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Types Of Bugs

There are many types of audio bugs (hard wire, radio frequency, optical and acoustic). Sometimes a combination of these is used to form a hybrid bug.

These can take the form of a device sending sound to a different location via different forms of transmission or a static recording device which is later retrieved.

'Acoustic' bugging is the direct listening without any Rf or hardwire transmission system. This type of device could be a stethoscope, wall contact microphones or even a glass on the wall, shotgun microphone or parabolic reflector. Another variation of this is the sound picked up is converted to a frequency outside the human hearing range in the ultrasonic spectrum then amplified. This can be listened to with a suitable ultrasonic listening device from a distance away.

Recorders
This form of bugging is simply the placing of a recording device in a location for later retrieval to make audio recordings, these devices often use a Micro SD card as a recording medium and can record up to 500 hrs of conversation on a single card. We supply these built into many devices such as power sockets and adapters. For further details see http://www.eyetek.co.uk/voice-recorders

GSM Bugs
Perhaps the most recent and powerful addition to the spies arsenal is the GSM bug or sometimes known as the infinity bug. These devices use the GSM mobile telephone system to transmit the conversation from the target area to any telephone in the world. These devices can be built into a wide variety of everyday items for examples of these have a look on our web page http://eyetek.co.uk/infinity-transmitters Yet another variation of this is the spy phone when software is loaded onto a target phone turning it into a bugging device for further details check our spy phone page http://www.eyetek.co.uk/spy-phones-mobile-spy-phone

Radio Frequency Transmitters
Probably the most commonly and widely used in the past of all the devices is the RF transmitter bug. At the lower end of the scale you will find the free oscillating VHF transmitter, transmitting on the commercial FM band 88-108 MHZ or the VHF Air band 108-140MHZ. These devices are inexpensive easy to use and require no specialised receiving equipment. Due to their low cost, there is very little incentive to recover these once planted. This is the type of bug most often used by private investigators and individuals, and the chance of finding the person who plants it, is low. It was a very similar bug to this which was used in Watergate .Moving further up the scale and very similar in operation is the crystal controlled UHF or VHF transmitter. These devices tend to operate higher up the frequency band than the free oscillating transmitter and are tuned to a fixed frequency. These require a dedicated receiver, or if you prefer a narrow band scanner may be used, the advantages are greater stability and less chance of casual interception of the signal.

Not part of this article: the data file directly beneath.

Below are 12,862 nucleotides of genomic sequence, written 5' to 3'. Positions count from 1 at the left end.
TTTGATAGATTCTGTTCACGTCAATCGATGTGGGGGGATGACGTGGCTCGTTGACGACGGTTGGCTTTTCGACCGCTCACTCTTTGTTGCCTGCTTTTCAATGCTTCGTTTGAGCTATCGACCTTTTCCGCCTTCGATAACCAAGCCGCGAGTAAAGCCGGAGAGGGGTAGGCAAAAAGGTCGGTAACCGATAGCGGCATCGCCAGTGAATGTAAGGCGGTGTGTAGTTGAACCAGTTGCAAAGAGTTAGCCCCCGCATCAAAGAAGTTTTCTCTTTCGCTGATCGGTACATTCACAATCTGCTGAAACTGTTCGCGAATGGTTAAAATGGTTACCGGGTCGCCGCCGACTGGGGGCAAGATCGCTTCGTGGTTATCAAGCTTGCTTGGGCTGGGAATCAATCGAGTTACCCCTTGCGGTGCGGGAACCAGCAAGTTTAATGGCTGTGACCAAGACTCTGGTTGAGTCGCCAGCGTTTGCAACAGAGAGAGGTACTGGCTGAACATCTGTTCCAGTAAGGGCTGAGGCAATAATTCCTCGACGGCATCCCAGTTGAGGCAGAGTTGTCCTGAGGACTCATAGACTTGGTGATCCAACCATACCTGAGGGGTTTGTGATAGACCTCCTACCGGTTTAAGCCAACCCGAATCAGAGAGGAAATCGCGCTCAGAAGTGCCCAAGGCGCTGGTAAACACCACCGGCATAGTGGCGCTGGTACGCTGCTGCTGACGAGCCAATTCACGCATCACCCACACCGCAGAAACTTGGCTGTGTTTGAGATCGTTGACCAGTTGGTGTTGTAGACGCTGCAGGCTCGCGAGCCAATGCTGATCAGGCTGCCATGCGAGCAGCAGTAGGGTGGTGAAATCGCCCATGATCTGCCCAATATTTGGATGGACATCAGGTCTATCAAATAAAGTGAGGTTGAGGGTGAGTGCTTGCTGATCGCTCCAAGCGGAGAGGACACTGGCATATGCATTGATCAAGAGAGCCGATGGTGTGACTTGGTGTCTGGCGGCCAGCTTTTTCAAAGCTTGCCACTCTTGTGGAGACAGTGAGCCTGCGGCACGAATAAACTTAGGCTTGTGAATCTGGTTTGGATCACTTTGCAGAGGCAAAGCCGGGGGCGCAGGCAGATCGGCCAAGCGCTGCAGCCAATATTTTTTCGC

Hardwire Bugs
Often referred to as a wire tap, this form of surveillance is the most reliable and gives high quality results. The wiretap can be installed onto existing wiring i.e.: telephone or alarm systems. If you are reading this document on the web then you have got the perfect hard wire bug in your premises i.e.: 'the telephone'. Many think that telephones are only a security risk when being used but a simple modification to the handset needing only a small capacitor can leave the microphone connected, even when the phone is not in use, enabling the operation to connect a lead with an amplifier and headphones to the line and listen in high quality audio to all activity in the room (BEWARE). The hardwire bug in its simplest form is a microphone (this may be as small as 6mm in diameter) a pair of thin wires or a track of conductive paint leading back to a listening post and connected to a high gain amplifier or recording device (see audio booster and online catalogue). The only drawback to this system is the concealment of the wires and the fact that if they are discovered they can be tracked back to the listening post. Often hardwire bugs are used from outside the premises, either by placing a miniature microphone into an air vent, or any other opening or by just locating the microphone near an opening, as often all the conversation in the room can be overheard if you use a quality audio booster, such as the one we supply. Other variations of the wiretap are transmitters or recorders being attached to the wiring enabling the listening post to be outside the area, allowing the operator to just recover the recordings.

Optical devices
These normally convert audio signals into transmitted light pulses and this is converted back to audio signals when received. The main use for this system is the laser bounce principal, which relies on the propagation of sound waves, causing vibrations on objects such as windows. The laser beam is projected onto these, and is modulated by the small vibrations which, when received, can be converted back to audio signals by a similar principal to a CD player. These systems are very expensive, awkward to use and easily detected.

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